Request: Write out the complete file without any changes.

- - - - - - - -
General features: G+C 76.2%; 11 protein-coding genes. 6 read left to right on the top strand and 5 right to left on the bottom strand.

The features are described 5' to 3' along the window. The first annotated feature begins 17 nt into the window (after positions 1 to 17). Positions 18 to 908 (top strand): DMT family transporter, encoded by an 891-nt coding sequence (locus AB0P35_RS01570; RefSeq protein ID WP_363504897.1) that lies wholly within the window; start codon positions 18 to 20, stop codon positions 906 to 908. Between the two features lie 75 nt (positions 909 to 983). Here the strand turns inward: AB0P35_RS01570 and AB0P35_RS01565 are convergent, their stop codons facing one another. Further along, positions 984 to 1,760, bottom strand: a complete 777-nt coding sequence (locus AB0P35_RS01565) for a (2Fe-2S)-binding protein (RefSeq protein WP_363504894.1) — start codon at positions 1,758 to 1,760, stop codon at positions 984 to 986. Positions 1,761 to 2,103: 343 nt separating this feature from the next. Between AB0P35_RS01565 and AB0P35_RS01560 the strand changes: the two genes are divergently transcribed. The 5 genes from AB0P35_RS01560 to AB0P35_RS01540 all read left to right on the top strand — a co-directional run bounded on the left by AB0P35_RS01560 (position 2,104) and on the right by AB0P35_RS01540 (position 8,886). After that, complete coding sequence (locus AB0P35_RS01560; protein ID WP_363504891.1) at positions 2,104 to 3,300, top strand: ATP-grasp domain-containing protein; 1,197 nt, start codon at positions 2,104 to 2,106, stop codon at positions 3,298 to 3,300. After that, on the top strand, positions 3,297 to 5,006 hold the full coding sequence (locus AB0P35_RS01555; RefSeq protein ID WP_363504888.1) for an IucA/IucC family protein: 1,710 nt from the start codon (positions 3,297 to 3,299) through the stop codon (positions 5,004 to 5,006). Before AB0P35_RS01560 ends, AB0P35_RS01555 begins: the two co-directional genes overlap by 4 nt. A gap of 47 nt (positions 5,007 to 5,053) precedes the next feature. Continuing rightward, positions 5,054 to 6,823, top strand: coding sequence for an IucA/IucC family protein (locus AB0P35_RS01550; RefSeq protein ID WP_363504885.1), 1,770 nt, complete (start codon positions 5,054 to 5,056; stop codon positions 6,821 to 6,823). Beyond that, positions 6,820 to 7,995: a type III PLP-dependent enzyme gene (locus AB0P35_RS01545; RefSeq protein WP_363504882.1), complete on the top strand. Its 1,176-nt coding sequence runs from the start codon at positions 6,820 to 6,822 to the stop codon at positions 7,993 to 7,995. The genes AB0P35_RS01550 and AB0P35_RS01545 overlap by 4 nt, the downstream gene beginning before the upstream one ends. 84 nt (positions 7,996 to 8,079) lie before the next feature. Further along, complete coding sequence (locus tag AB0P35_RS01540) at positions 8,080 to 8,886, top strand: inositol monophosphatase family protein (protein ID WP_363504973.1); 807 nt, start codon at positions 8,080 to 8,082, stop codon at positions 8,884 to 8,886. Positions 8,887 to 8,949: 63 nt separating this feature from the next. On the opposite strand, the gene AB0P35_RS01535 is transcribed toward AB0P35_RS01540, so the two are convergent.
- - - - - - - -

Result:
General features: G+C 76.2%; 11 protein-coding genes. 6 read left to right on the top strand and 5 right to left on the bottom strand.

The features are described 5' to 3' along the window. The first annotated feature begins 17 nt into the window (after positions 1 to 17). Positions 18 to 908 (top strand): DMT family transporter, encoded by an 891-nt coding sequence (locus AB0P35_RS01570; RefSeq protein ID WP_363504897.1) that lies wholly within the window; start codon positions 18 to 20, stop codon positions 906 to 908. Between the two features lie 75 nt (positions 909 to 983). Here the strand turns inward: AB0P35_RS01570 and AB0P35_RS01565 are convergent, their stop codons facing one another. Further along, positions 984 to 1,760, bottom strand: a complete 777-nt coding sequence (locus AB0P35_RS01565) for a (2Fe-2S)-binding protein (RefSeq protein WP_363504894.1) — start codon at positions 1,758 to 1,760, stop codon at positions 984 to 986. Positions 1,761 to 2,103: 343 nt separating this feature from the next. Between AB0P35_RS01565 and AB0P35_RS01560 the strand changes: the two genes are divergently transcribed. The 5 genes from AB0P35_RS01560 to AB0P35_RS01540 all read left to right on the top strand — a co-directional run bounded on the left by AB0P35_RS01560 (position 2,104) and on the right by AB0P35_RS01540 (position 8,886). After that, complete coding sequence (locus AB0P35_RS01560; protein ID WP_363504891.1) at positions 2,104 to 3,300, top strand: ATP-grasp domain-containing protein; 1,197 nt, start codon at positions 2,104 to 2,106, stop codon at positions 3,298 to 3,300. After that, on the top strand, positions 3,297 to 5,006 hold the full coding sequence (locus AB0P35_RS01555; RefSeq protein ID WP_363504888.1) for an IucA/IucC family protein: 1,710 nt from the start codon (positions 3,297 to 3,299) through the stop codon (positions 5,004 to 5,006). Before AB0P35_RS01560 ends, AB0P35_RS01555 begins: the two co-directional genes overlap by 4 nt. A gap of 47 nt (positions 5,007 to 5,053) precedes the next feature. Continuing rightward, positions 5,054 to 6,823, top strand: coding sequence for an IucA/IucC family protein (locus AB0P35_RS01550; RefSeq protein ID WP_363504885.1), 1,770 nt, complete (start codon positions 5,054 to 5,056; stop codon positions 6,821 to 6,823). Beyond that, positions 6,820 to 7,995: a type III PLP-dependent enzyme gene (locus AB0P35_RS01545; RefSeq protein WP_363504882.1), complete on the top strand. Its 1,176-nt coding sequence runs from the start codon at positions 6,820 to 6,822 to the stop codon at positions 7,993 to 7,995. The genes AB0P35_RS01550 and AB0P35_RS01545 overlap by 4 nt, the downstream gene beginning before the upstream one ends. 84 nt (positions 7,996 to 8,079) lie before the next feature. Further along, complete coding sequence (locus tag AB0P35_RS01540) at positions 8,080 to 8,886, top strand: inositol monophosphatase family protein (protein ID WP_363504973.1); 807 nt, start codon at positions 8,080 to 8,082, stop codon at positions 8,884 to 8,886. Positions 8,887 to 8,949: 63 nt separating this feature from the next. On the opposite strand, the gene AB0P35_RS01535 is transcribed toward AB0P35_RS01540, so the two are convergent.